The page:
Antidepressant Does Not Reduce Risk Of Relapse Among Patients With Anorexia Nervosa
Science Update •
An NIMH-funded study has concluded that the antidepressant medication fluoxetine (Prozac) is no more effective than placebo in preventing relapse among patients with anorexia nervosa who had achieved a healthy weight during inpatient or day-program treatment. The study appears in the June 14 issue of the Journal of the American Medical Association.
The large trial followed 93 participants in New York and Toronto who had been diagnosed with anorexia nervosa and had achieved a healthy weight following intensive treatment. One week before discharge, the patients were randomly assigned to either fluoxetine or placebo, in a double-blind trial. After discharge from the hospital, in addition to the medication, the patients received 50 weekly sessions of a form of psychotherapy designed specifically to reduce the likelihood of relapse among patients with anorexia nervosa.
After 52 weeks, 45 percent of those in the placebo group did not relapse; 43 percent of the fluoxetine group did not relapse. In addition, the number of patients in each group who maintained a medically healthy weight and remained in the study for its full duration was similar—26 percent of the fluoxetine group and 31 percent of the placebo group.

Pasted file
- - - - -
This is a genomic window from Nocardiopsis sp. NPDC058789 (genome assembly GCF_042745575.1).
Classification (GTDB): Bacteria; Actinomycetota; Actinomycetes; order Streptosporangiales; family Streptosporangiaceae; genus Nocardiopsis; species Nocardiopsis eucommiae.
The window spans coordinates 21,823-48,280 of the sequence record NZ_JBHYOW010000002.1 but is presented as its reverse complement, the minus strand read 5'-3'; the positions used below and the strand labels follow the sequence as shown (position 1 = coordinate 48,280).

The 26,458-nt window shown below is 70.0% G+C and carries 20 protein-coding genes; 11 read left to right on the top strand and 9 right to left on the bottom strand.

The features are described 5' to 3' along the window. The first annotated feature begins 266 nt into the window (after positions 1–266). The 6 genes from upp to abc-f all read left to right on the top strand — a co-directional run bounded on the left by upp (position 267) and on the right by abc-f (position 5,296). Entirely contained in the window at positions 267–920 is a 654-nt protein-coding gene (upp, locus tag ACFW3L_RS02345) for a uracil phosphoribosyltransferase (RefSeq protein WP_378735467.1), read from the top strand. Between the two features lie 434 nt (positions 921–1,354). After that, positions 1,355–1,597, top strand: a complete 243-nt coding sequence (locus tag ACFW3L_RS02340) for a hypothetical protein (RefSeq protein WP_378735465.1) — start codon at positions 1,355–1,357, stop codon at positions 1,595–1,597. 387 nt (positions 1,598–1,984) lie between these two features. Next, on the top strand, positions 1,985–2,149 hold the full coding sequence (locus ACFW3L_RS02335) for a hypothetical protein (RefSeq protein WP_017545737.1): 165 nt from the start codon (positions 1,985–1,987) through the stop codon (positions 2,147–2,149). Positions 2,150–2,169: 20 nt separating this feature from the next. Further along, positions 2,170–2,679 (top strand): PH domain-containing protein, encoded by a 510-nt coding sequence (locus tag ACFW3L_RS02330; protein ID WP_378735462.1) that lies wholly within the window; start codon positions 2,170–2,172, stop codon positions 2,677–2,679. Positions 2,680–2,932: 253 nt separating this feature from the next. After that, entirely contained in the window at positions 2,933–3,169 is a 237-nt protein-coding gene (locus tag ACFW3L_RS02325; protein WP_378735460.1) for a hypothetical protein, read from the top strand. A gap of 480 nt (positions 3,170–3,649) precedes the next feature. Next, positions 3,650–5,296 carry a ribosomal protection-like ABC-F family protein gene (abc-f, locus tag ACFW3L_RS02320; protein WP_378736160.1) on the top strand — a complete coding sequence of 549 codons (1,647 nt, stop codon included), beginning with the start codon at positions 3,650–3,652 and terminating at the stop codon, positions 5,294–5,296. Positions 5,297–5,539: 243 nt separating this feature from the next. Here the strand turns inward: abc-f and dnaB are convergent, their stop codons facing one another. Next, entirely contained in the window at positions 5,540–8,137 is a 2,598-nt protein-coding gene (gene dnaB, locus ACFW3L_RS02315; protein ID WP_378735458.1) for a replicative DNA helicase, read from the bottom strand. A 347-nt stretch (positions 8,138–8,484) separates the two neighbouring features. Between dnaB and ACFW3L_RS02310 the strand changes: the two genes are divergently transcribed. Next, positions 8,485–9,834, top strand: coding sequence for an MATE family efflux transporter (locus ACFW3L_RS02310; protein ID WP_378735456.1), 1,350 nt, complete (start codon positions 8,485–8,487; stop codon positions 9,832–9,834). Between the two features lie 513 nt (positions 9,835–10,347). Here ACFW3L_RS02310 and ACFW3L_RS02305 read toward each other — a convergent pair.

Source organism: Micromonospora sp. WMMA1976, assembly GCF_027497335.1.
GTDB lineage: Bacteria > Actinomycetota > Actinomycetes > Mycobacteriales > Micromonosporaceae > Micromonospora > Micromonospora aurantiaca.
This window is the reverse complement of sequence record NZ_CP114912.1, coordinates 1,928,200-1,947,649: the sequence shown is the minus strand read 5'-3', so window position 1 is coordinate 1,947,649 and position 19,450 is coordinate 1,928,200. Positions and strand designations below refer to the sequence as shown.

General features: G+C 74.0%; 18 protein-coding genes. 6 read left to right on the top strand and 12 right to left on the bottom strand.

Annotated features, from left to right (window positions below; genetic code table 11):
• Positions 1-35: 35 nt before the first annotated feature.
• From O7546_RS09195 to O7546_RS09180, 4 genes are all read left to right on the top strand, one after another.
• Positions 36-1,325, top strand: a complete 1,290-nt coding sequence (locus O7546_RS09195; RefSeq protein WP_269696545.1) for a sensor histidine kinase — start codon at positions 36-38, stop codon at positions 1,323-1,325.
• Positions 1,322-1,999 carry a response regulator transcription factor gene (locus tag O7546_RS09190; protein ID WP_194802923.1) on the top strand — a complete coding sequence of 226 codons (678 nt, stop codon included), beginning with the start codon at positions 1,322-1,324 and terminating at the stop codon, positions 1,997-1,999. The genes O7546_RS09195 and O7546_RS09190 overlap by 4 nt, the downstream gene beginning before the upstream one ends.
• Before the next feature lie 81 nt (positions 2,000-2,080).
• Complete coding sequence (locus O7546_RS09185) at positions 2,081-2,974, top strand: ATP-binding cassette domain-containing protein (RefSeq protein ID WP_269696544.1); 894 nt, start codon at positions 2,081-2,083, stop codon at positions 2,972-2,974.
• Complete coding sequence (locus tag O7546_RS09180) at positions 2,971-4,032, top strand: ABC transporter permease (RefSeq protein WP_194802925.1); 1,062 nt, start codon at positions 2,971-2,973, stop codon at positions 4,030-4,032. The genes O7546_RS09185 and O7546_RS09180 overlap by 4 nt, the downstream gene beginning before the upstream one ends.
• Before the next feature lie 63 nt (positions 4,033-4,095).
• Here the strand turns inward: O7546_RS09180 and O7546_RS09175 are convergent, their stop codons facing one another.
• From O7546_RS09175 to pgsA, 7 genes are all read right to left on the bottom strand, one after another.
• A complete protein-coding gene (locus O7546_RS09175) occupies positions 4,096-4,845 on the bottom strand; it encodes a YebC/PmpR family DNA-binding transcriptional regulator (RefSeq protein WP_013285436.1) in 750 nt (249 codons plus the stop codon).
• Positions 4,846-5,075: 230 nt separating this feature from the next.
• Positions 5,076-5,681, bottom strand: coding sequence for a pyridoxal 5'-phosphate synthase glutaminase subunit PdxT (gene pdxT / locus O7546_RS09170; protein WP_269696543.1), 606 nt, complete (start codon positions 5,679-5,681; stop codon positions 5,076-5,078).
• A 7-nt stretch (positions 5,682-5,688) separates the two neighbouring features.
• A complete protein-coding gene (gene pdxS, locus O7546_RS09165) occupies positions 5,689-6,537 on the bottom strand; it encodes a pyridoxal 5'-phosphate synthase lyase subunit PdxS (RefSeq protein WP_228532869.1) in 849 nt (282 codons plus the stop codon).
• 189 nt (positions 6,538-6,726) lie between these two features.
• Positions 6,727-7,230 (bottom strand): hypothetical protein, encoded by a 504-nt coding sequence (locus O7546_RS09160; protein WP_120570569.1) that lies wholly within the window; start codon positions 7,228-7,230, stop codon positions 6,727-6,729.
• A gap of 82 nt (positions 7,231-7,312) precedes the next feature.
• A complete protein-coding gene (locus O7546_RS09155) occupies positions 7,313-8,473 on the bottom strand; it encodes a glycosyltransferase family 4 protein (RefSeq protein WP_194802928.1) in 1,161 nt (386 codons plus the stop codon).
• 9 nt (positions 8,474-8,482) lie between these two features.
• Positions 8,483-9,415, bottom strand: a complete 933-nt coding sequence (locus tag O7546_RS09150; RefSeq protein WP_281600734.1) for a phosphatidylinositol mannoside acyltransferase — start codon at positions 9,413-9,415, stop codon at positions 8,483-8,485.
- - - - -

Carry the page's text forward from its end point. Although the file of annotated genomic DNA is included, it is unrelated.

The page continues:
The trial is particularly relevant because among patients with anorexia nervosa who achieve a healthy weight during initial hospitalization, 30 to 50 percent experience a relapse and may need to be hospitalized again. Very often, patients with anorexia nervosa have coexisting psychiatric symptoms of obsessive-compulsive disorder, depression or anxiety, and are prescribed antidepressant medication. Yet, the study showed that antidepressant medication does not provide a substantial benefit for treating anorexia nervosa and maintaining recovery.
The authors suggest that more efforts should be devoted to improving psychological and behavioral treatments, which have shown to be modestly effective in treating patients with anorexia nervosa. They also urge further research into developing more innovative medications to treat this debilitating disorder.
B. Timothy Walsh, MD, of Columbia University/New York Psychiatric Institute, led the study. Other study authors are Allan S. Kaplan, MD, FRCPC; Evelyn Attia, MD; Marion Olmsted, PhD; Michael Parides, PhD; Jacqueline C. Carter, PhD; Kathleen M. Pike, PhD; Michael J. Devlin, MD; Blake Woodside, MD, FRCPC; Christina A. Roberto, BA; and Wendi Rockert, MEd.
Walsh B, et al. Fluoxetine after weight restoration in anorexia nervosa, a randomized control trial. Journal of the American Medical Association, 2006 Jun 14; 295(22): 2605-2612.